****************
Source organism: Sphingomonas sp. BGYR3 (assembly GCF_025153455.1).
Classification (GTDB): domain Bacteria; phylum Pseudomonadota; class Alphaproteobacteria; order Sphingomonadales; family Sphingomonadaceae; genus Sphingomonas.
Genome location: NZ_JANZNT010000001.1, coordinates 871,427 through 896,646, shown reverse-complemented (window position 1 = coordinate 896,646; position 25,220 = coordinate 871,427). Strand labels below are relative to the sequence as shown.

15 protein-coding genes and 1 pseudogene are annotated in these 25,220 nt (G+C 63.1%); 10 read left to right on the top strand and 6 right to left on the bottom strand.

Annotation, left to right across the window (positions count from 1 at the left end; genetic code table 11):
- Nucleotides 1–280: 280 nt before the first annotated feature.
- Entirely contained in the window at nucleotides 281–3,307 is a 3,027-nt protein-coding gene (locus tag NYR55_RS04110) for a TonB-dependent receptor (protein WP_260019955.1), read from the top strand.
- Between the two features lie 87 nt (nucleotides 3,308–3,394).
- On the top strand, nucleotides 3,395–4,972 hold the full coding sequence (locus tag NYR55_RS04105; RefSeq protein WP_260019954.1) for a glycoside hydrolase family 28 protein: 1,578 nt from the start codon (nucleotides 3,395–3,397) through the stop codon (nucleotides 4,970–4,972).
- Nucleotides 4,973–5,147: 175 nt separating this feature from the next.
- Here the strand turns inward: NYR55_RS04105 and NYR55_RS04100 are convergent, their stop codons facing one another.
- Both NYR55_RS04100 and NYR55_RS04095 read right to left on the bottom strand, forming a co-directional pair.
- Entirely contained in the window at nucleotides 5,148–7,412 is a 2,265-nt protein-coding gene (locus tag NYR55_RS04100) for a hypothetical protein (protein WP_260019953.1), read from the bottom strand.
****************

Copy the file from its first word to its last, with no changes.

Source organism: Sphingomonas sp. BGYR3 (assembly GCF_025153455.1).
Classification (GTDB): domain Bacteria; phylum Pseudomonadota; class Alphaproteobacteria; order Sphingomonadales; family Sphingomonadaceae; genus Sphingomonas.
Genome location: NZ_JANZNT010000001.1, coordinates 871,427 through 896,646, shown reverse-complemented (window position 1 = coordinate 896,646; position 25,220 = coordinate 871,427). Strand labels below are relative to the sequence as shown.

15 protein-coding genes and 1 pseudogene are annotated in these 25,220 nt (G+C 63.1%); 10 read left to right on the top strand and 6 right to left on the bottom strand.

Annotation, left to right across the window (positions count from 1 at the left end; genetic code table 11):
- Nucleotides 1–280: 280 nt before the first annotated feature.
- Entirely contained in the window at nucleotides 281–3,307 is a 3,027-nt protein-coding gene (locus tag NYR55_RS04110) for a TonB-dependent receptor (protein WP_260019955.1), read from the top strand.
- Between the two features lie 87 nt (nucleotides 3,308–3,394).
- On the top strand, nucleotides 3,395–4,972 hold the full coding sequence (locus tag NYR55_RS04105; RefSeq protein WP_260019954.1) for a glycoside hydrolase family 28 protein: 1,578 nt from the start codon (nucleotides 3,395–3,397) through the stop codon (nucleotides 4,970–4,972).
- Nucleotides 4,973–5,147: 175 nt separating this feature from the next.
- Here the strand turns inward: NYR55_RS04105 and NYR55_RS04100 are convergent, their stop codons facing one another.
- Both NYR55_RS04100 and NYR55_RS04095 read right to left on the bottom strand, forming a co-directional pair.
- Entirely contained in the window at nucleotides 5,148–7,412 is a 2,265-nt protein-coding gene (locus tag NYR55_RS04100) for a hypothetical protein (protein WP_260019953.1), read from the bottom strand.